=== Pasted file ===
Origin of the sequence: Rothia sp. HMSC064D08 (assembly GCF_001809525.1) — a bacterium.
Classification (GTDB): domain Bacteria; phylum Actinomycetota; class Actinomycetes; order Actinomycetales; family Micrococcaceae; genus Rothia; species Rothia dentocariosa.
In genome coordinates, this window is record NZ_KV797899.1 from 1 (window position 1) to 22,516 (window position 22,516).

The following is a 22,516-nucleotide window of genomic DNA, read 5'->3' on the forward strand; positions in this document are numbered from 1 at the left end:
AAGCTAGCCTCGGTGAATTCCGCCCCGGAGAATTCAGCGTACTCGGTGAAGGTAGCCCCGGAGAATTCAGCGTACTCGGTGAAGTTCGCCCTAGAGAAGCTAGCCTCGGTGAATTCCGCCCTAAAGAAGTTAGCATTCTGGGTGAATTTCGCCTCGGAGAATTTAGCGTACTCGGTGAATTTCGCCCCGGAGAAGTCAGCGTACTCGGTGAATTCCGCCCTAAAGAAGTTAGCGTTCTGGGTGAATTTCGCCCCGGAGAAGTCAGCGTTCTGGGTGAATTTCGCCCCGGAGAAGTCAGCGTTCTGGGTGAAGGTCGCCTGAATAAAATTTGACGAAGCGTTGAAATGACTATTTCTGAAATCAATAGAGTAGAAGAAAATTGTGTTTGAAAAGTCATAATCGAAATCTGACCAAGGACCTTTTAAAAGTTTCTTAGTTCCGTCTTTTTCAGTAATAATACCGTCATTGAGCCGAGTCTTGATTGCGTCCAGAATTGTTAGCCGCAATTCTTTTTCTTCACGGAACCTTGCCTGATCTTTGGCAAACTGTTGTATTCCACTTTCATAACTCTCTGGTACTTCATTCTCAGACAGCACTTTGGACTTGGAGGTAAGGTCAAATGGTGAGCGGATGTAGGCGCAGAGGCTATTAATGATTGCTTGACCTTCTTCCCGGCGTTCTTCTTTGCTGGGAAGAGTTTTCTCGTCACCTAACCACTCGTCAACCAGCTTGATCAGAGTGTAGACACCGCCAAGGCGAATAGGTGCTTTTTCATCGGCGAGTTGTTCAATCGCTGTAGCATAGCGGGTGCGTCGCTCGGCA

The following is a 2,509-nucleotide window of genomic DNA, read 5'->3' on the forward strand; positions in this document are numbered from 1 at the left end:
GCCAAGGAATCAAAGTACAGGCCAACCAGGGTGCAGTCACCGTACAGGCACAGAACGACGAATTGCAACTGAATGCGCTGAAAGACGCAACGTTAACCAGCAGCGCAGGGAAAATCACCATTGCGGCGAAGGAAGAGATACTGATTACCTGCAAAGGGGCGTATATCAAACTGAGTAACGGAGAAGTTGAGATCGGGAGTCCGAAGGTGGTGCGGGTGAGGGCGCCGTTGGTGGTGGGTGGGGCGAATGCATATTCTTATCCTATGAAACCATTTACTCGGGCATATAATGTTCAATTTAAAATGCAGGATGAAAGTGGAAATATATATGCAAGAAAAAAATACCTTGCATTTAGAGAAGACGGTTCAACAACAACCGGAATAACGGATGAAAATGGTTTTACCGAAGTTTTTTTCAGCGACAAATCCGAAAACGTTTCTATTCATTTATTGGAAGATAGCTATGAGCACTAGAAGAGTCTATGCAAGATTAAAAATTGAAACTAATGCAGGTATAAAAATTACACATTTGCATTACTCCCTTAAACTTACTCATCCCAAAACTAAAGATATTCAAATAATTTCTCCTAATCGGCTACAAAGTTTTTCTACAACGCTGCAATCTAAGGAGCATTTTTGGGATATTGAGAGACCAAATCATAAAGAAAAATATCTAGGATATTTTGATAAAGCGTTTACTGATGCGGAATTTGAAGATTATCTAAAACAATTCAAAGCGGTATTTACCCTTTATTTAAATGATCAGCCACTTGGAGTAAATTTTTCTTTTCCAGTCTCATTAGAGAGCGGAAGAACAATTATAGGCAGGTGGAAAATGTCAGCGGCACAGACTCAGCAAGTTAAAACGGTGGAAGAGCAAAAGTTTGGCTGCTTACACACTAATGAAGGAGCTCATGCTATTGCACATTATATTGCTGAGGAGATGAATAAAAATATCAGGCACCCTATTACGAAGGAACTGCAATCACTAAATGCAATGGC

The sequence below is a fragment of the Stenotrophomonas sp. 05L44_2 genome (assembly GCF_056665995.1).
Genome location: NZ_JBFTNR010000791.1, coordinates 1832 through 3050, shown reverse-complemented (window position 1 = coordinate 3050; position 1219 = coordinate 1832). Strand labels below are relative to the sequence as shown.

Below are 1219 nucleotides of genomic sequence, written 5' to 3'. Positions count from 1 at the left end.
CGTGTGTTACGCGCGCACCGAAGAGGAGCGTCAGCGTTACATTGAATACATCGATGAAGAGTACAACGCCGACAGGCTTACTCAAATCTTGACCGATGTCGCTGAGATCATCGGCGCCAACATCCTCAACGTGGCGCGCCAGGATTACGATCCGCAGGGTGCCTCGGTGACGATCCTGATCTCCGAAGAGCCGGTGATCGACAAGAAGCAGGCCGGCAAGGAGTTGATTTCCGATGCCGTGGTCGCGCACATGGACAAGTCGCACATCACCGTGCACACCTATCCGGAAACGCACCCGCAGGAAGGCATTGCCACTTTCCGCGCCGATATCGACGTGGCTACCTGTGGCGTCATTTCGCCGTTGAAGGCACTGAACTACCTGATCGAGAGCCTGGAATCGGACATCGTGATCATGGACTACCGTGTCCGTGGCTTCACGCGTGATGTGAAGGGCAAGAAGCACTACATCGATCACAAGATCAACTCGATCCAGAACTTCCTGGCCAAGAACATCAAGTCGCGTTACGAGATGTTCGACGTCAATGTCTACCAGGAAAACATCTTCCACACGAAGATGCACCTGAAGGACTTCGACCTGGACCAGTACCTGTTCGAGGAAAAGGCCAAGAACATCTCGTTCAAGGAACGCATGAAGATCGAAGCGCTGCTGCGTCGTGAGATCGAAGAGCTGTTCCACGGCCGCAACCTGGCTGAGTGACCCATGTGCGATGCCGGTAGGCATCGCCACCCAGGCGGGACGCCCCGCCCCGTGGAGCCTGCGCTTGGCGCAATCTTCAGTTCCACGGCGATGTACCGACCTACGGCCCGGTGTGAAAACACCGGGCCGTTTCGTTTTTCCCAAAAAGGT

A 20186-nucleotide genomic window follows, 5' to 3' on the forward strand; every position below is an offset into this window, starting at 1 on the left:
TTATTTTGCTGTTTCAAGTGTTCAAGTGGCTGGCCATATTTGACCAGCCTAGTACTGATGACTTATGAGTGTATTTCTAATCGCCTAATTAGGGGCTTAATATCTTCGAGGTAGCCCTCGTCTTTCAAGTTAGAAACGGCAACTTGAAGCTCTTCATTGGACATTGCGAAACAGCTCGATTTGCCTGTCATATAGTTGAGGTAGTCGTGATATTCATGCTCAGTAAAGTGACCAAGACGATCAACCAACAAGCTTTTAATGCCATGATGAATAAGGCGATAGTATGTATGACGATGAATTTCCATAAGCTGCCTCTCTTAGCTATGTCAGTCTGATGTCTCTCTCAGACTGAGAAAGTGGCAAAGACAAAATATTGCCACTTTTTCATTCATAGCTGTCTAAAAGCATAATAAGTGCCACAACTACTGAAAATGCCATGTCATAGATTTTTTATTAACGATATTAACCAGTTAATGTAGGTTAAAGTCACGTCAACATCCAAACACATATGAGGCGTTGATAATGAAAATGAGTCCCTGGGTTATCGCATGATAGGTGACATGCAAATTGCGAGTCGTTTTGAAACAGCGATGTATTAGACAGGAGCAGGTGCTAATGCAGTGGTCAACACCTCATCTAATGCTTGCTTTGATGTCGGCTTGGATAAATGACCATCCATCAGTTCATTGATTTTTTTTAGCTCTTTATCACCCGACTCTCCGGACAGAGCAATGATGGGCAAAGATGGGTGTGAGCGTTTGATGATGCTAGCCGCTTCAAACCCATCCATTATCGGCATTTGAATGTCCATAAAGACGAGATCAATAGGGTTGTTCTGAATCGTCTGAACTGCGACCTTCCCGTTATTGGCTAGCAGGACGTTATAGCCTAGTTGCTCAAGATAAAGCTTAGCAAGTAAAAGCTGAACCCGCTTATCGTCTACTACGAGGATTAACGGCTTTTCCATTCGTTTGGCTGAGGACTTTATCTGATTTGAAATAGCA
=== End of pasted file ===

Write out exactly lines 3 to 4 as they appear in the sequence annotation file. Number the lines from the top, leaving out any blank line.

In genome coordinates, this window is record NZ_KV797899.1 from 1 (window position 1) to 22,516 (window position 22,516).

The following is a 22,516-nucleotide window of genomic DNA, read 5'->3' on the forward strand; positions in this document are numbered from 1 at the left end: